This was the bit of the OBR’s November fiscal outlook (in Table 4.8) that rescued Osborne’s Autumn Statement with tens of windfall billions.
These modelling changes projected substantial increases in in-year and future year tax revenues. As you can see from the chart above, these projected increases in future revenues were substantially attributable to “modelling” changes to NICs and VAT (explained at, in particular, Box 4.2).
They rescued Osborne by enabling him to kick the tax credits can down the road (and by creating room for further spending), as the Resolution Foundation identified.
On Friday, the OBR released its Monthly Public Finances Release enabling us to see how those November forecasts are bearing up.
In short, not so well.
For each of NICs and VAT, the 2015-16 out-turn looks unlikely to match the OBR’s upgraded November forecasts.
To hit those forecasts:
- NICs (or Compulsory social contributions as it is described above) receipts in February and March would have to grow 5.9% from 2014-15 compared with November’s full year forecast growth of 4% and growth so far this year of 3.5%.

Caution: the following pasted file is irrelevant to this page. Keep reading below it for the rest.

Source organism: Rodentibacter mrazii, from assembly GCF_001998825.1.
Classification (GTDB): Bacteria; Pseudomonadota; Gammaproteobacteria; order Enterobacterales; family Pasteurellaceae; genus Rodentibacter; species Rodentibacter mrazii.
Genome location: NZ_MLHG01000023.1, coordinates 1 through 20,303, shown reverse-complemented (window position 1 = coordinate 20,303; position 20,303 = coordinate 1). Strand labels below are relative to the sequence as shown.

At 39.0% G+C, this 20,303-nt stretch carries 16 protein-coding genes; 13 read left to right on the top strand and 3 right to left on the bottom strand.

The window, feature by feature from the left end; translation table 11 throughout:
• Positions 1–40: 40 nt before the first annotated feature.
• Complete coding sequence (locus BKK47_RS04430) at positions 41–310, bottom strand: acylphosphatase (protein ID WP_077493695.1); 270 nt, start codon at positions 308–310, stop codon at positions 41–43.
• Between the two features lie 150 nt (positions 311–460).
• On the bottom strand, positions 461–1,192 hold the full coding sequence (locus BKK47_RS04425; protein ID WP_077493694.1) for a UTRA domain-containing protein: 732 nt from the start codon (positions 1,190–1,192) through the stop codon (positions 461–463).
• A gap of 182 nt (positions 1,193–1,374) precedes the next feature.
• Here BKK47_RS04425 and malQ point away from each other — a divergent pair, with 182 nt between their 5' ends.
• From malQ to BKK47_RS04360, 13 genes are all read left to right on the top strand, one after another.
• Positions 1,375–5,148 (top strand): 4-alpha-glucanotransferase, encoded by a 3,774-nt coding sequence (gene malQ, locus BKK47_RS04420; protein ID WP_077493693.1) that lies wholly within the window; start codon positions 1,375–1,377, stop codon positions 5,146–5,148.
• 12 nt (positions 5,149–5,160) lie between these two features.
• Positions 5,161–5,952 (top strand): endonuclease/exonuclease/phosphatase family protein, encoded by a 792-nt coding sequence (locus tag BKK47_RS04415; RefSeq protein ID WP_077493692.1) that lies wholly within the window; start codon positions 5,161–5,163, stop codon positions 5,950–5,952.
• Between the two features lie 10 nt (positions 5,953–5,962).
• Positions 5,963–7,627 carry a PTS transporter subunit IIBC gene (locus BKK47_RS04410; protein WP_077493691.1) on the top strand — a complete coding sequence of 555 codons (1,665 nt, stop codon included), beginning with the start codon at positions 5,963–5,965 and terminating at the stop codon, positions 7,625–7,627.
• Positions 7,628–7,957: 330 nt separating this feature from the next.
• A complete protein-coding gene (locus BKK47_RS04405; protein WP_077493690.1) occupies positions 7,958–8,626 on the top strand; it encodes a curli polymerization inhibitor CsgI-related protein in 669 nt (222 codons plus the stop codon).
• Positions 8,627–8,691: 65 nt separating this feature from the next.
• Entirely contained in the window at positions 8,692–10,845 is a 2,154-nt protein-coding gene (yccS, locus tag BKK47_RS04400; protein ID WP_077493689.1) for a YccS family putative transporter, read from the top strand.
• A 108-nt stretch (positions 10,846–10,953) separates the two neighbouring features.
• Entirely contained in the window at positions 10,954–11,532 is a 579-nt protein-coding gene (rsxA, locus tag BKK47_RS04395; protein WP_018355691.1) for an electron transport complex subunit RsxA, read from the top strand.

- VAT receipts in February and March would have to grow 5% from 2014-15 compared with November’s full year forecast of 3.9% and growth so far this year of 3.7%.
As I pointed out here (but others have shown far more elegantly) the OBR’s forecasting record is consistent only in its tendency to optimism.
I went on to observe, of that windfall, that:
Predictably enough, the OBR’s January release evidences only that November marked a continuation of that optimism. And, once again, it seems likely the Chancellor will fail to achieve his windfall growth in tax receipts that were projected only in November.